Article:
Walking the High WireFinancial services executives face a tough dilemma these days.

Most Americans are satisfied with their primary bank and eager to learn about additional products, according to a 2012 study conducted by the Banking Administration Institute. And it’s no secret that selling add-on products is a great way to increase loyalty, retention and ultimately, revenue. But offering add-on products in today’s regulatory environment can be like trying to keep your balance on a high-wire. How do you sell these products without jeopardizing your relationships with federal regulators?

The key is to sell products that benefit consumers such as credit monitoring, payment protection plans, car rental insurance and identity theft protection. In fact, credit score reporting services and identity theft alerts have the highest growth and revenue potential, according to the 2013 Growth and Revenue Potential of Emerging Financial Services study. The Market Rates Insight study found that credit score reporting has a 71.4 percent potential growth rate, while identity theft alerts have a 70.8 percent potential growth rate.

In addition, some add-on products—like credit monitoring—are not only good for your business, but they’re also good for the economy. Credit monitoring helps educate consumers about their credit reports and scores so they can work toward achieving—or keeping—high scores. This, in turn, makes them better candidates for loans and lines of credit, which not only helps your institution but also helps the economy when these individuals buy cars, homes or start a business.

Regulators, however, not only look at the add-on products, but they also look at how organizations market and service these products. Therefore, organizations need to be honest and forthright during the entire lifecycle of the product.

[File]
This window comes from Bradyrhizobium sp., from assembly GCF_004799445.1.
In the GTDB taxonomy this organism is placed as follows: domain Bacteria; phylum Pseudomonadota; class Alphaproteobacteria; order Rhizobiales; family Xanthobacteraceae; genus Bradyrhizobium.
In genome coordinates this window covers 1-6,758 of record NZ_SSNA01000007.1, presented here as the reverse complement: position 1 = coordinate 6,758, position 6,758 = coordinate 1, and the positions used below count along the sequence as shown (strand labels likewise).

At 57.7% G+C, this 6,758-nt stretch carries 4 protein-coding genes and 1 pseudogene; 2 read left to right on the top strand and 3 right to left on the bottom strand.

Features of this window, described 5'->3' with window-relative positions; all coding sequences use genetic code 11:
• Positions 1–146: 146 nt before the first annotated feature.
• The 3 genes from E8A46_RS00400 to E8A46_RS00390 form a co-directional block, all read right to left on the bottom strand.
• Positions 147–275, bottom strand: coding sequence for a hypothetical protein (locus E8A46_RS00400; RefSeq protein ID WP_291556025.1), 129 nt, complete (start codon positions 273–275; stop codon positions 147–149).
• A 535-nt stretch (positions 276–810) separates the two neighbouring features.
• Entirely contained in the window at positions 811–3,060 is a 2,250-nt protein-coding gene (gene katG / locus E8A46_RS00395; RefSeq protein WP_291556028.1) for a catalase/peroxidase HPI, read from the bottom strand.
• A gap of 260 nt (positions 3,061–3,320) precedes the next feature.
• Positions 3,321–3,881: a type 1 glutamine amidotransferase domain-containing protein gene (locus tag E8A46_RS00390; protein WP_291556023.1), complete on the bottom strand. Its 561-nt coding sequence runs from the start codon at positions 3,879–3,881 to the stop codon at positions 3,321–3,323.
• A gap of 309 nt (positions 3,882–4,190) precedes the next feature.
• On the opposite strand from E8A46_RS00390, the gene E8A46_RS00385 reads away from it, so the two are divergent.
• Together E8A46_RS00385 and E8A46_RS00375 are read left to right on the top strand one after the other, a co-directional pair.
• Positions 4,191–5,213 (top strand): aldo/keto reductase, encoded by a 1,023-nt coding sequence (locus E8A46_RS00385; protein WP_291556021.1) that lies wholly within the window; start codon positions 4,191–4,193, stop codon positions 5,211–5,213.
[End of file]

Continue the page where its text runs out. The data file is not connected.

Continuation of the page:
Below are six best practices for a safe and effective way to market and service add-on products.

  1. Transparency Tops the List
    This is of the utmost importance, as regulators continue to crack down on credit card companies and banks that employ deceptive and unfair marketing practices. To avoid punitive damage, companies need to make sure their marketing materials accurately and precisely describe their products. Marketing materials should be written clearly and designed in an easy-to-read format.
  2. Tread Lightly with Employee Incentive Programs
    It’s okay to offer employee incentive programs to sell add-on products but make sure these programs follow appropriate guidelines. Employees need to realize that honesty trumps incentives or commissions every time and they need to be monitored to make sure they abide by this ethical standard.
  3. Stir Customer Care into the Mix
    Customer care scripts and manuals need to be as transparent and easy-to-understand as your marketing materials. Be sure to conduct quality assurance reviews on a regular basis to assess scripts and training materials to make sure they are fair to your customers. Organizations should also conduct real time monitoring of calls to make sure your employees treat your customers with respect.
  4. Cancellations Must Be Honored
    This is where some companies have gone awry. Cancellation requests should be handled in a manner that’s consistent with your product’s terms and conditions. Don’t mislead your consumers by advertising one thing and doing another. Cancellations should be handled with the same courtesy as enrollments.
  5. Keep a Watchful Eye on Affiliates
    Affiliates and third-party providers aren’t always accountable. After all, they may come and go, but your business is here to stay. If you hire third parties to handle marketing or other functions related to your add-on products, make sure they are held to the same standards as your in-house staff.
  6. Keep a Tight Lid on It
    In order to keep a tight lid on the lifecycle of your add-on products, you need a systematic program of controls, monitoring, auditing and documentation. By implementing a company-wide program you can ensure that everyone is on the same page and that you have documentation and controls in place for auditors and regulators.

Is It Worth It?
At a glance, implementing these measures may seem like a lot of work. But in reality, these measures should probably be implemented for your core products and services anyway, so including the add-ons shouldn’t be too demanding. Plus, the add-ons can add value to your products and help the economy at the same time. Taking care of consumers helps the economy, the longevity of your business, and it pleases regulators, so there is no reason not to do so.

For more information, visit www.experian.com/affinity.


Allen Anderson